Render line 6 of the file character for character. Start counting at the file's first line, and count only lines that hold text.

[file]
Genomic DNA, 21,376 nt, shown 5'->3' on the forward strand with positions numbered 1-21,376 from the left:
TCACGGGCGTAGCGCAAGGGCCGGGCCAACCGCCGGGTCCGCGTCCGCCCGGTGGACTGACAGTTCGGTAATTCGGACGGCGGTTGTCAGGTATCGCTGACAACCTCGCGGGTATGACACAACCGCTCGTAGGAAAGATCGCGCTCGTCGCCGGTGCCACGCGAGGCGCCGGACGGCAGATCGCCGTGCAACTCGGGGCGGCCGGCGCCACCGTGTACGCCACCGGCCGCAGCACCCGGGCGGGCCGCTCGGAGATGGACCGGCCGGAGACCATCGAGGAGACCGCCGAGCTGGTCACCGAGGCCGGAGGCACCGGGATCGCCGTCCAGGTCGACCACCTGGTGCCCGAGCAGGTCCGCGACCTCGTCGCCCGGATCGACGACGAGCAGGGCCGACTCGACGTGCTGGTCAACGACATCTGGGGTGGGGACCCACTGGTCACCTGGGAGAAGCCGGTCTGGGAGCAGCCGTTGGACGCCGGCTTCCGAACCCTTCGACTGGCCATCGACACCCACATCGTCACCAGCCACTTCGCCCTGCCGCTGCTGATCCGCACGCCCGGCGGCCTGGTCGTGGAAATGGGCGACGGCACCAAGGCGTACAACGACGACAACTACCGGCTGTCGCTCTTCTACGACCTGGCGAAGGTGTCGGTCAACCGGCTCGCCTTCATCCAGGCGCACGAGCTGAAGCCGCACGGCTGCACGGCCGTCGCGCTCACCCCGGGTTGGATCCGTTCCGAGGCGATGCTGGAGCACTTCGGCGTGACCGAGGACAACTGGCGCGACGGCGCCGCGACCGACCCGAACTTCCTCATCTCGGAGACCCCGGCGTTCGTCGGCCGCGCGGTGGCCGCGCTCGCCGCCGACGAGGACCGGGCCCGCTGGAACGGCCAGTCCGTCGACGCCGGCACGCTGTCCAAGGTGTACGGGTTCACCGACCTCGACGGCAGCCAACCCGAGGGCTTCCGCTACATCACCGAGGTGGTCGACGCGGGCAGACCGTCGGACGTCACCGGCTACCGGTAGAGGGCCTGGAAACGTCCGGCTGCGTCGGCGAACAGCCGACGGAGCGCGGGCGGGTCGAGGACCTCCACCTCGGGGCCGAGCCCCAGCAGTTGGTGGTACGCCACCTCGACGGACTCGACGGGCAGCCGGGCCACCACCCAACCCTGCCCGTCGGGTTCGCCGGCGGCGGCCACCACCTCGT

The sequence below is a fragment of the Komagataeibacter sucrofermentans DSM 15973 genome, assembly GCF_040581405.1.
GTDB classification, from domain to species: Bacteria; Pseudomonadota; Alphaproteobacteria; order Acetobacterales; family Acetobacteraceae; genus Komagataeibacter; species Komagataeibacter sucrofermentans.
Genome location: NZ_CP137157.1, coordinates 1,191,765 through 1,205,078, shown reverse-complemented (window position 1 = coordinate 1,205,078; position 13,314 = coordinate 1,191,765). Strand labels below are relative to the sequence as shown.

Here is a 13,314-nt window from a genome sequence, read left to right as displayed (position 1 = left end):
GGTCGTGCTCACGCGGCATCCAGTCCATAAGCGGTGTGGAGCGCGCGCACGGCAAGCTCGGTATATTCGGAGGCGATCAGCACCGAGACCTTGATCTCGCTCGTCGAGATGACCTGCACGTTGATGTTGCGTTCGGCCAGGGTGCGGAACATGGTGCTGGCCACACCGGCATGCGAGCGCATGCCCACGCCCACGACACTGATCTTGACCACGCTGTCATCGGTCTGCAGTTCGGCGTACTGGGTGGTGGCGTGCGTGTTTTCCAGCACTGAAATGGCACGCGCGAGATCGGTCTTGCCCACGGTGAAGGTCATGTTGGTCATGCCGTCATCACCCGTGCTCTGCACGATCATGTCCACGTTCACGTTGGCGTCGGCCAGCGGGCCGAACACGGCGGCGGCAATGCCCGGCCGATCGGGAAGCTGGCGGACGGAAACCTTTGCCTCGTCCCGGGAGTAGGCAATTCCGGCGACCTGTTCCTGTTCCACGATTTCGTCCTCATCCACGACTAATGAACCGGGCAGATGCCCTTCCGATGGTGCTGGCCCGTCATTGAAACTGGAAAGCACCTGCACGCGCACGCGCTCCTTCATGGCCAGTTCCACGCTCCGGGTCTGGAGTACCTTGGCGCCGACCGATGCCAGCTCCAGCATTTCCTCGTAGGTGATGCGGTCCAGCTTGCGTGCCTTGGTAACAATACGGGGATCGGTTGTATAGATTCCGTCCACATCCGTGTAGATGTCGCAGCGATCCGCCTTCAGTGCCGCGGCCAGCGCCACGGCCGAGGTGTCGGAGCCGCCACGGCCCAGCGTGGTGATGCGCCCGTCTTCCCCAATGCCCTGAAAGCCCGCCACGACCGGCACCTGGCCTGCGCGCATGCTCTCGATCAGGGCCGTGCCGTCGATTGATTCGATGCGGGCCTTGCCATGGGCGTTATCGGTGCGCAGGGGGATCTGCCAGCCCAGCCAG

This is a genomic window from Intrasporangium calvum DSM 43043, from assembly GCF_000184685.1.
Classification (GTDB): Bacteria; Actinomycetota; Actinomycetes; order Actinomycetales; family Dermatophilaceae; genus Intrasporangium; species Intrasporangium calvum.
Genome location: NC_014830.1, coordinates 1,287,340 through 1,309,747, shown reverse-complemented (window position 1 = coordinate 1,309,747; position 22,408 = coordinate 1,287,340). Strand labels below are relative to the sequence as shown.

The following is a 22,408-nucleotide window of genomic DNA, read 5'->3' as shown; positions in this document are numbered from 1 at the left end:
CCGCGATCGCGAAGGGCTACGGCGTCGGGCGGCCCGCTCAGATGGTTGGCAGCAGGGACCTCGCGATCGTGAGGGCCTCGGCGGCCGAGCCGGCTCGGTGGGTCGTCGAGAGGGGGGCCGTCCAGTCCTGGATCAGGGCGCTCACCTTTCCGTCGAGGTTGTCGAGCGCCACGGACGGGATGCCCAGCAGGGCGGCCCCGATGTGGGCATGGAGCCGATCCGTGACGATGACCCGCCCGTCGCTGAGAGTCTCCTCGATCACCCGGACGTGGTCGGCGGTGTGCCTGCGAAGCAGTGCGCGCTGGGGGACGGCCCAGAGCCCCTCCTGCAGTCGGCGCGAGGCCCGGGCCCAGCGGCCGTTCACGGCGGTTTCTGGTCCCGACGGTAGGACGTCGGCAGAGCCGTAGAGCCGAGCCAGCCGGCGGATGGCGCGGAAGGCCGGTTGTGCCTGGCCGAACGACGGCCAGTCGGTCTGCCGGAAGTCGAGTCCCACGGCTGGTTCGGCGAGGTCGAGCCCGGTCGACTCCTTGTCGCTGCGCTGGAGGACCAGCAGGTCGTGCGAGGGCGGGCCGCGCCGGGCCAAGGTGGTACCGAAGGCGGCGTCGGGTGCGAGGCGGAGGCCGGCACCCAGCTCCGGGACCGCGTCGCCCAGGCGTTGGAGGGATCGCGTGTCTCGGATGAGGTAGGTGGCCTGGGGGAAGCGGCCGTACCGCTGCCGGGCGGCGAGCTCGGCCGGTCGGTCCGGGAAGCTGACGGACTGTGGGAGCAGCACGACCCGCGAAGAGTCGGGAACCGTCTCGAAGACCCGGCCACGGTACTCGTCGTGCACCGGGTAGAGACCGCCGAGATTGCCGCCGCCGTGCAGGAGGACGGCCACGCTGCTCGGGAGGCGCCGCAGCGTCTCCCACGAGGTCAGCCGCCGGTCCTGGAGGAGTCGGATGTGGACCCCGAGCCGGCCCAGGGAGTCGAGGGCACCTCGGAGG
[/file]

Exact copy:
Here is a 13,314-nt window from a genome sequence, read left to right as displayed (position 1 = left end):